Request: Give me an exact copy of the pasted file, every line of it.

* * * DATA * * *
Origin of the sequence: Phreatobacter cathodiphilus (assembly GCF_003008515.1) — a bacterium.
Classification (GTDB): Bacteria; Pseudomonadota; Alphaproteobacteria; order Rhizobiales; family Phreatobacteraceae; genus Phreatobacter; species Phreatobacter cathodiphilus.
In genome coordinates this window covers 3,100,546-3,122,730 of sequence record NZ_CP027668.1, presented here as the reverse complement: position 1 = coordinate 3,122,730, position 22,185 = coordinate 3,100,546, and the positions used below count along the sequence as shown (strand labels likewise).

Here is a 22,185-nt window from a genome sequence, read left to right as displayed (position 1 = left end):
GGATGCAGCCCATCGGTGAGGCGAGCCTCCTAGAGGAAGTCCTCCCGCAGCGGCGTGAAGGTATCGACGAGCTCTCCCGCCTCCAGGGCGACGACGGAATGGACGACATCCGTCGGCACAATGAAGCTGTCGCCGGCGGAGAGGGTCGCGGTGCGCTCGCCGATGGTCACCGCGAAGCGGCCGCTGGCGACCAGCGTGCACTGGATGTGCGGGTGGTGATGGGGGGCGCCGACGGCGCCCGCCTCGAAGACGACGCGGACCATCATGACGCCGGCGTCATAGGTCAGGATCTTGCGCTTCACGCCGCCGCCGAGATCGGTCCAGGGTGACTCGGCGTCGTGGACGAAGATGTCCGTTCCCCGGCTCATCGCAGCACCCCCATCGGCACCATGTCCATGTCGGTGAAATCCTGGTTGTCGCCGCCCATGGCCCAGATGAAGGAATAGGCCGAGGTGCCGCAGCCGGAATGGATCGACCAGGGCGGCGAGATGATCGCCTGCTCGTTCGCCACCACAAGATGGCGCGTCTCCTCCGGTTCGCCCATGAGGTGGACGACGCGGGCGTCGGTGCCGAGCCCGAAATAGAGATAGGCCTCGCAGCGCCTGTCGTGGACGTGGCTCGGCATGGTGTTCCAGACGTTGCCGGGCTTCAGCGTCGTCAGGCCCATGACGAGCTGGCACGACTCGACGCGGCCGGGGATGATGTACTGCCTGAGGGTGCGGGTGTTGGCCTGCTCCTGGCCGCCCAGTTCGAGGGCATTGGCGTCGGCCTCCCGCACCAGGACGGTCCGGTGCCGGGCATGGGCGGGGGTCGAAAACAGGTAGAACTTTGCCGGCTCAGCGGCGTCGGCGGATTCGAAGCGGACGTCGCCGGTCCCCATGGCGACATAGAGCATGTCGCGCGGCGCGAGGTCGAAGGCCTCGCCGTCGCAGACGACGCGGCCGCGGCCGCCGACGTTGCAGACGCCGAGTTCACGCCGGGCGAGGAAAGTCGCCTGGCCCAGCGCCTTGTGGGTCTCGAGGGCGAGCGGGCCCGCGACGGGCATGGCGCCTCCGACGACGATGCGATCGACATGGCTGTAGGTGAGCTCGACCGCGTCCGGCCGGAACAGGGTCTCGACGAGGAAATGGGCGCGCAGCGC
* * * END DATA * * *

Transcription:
Origin of the sequence: Phreatobacter cathodiphilus (assembly GCF_003008515.1) — a bacterium.
Classification (GTDB): Bacteria; Pseudomonadota; Alphaproteobacteria; order Rhizobiales; family Phreatobacteraceae; genus Phreatobacter; species Phreatobacter cathodiphilus.
In genome coordinates this window covers 3,100,546-3,122,730 of sequence record NZ_CP027668.1, presented here as the reverse complement: position 1 = coordinate 3,122,730, position 22,185 = coordinate 3,100,546, and the positions used below count along the sequence as shown (strand labels likewise).

Here is a 22,185-nt window from a genome sequence, read left to right as displayed (position 1 = left end):
GGATGCAGCCCATCGGTGAGGCGAGCCTCCTAGAGGAAGTCCTCCCGCAGCGGCGTGAAGGTATCGACGAGCTCTCCCGCCTCCAGGGCGACGACGGAATGGACGACATCCGTCGGCACAATGAAGCTGTCGCCGGCGGAGAGGGTCGCGGTGCGCTCGCCGATGGTCACCGCGAAGCGGCCGCTGGCGACCAGCGTGCACTGGATGTGCGGGTGGTGATGGGGGGCGCCGACGGCGCCCGCCTCGAAGACGACGCGGACCATCATGACGCCGGCGTCATAGGTCAGGATCTTGCGCTTCACGCCGCCGCCGAGATCGGTCCAGGGTGACTCGGCGTCGTGGACGAAGATGTCCGTTCCCCGGCTCATCGCAGCACCCCCATCGGCACCATGTCCATGTCGGTGAAATCCTGGTTGTCGCCGCCCATGGCCCAGATGAAGGAATAGGCCGAGGTGCCGCAGCCGGAATGGATCGACCAGGGCGGCGAGATGATCGCCTGCTCGTTCGCCACCACAAGATGGCGCGTCTCCTCCGGTTCGCCCATGAGGTGGACGACGCGGGCGTCGGTGCCGAGCCCGAAATAGAGATAGGCCTCGCAGCGCCTGTCGTGGACGTGGCTCGGCATGGTGTTCCAGACGTTGCCGGGCTTCAGCGTCGTCAGGCCCATGACGAGCTGGCACGACTCGACGCGGCCGGGGATGATGTACTGCCTGAGGGTGCGGGTGTTGGCCTGCTCCTGGCCGCCCAGTTCGAGGGCATTGGCGTCGGCCTCCCGCACCAGGACGGTCCGGTGCCGGGCATGGGCGGGGGTCGAAAACAGGTAGAACTTTGCCGGCTCAGCGGCGTCGGCGGATTCGAAGCGGACGTCGCCGGTCCCCATGGCGACATAGAGCATGTCGCGCGGCGCGAGGTCGAAGGCCTCGCCGTCGCAGACGACGCGGCCGCGGCCGCCGACGTTGCAGACGCCGAGTTCACGCCGGGCGAGGAAAGTCGCCTGGCCCAGCGCCTTGTGGGTCTCGAGGGCGAGCGGGCCCGCGACGGGCATGGCGCCTCCGACGACGATGCGATCGACATGGCTGTAGGTGAGCTCGACCGCGTCCGGCCGGAACAGGGTCTCGACGAGGAAATGGGCGCGCAGCGC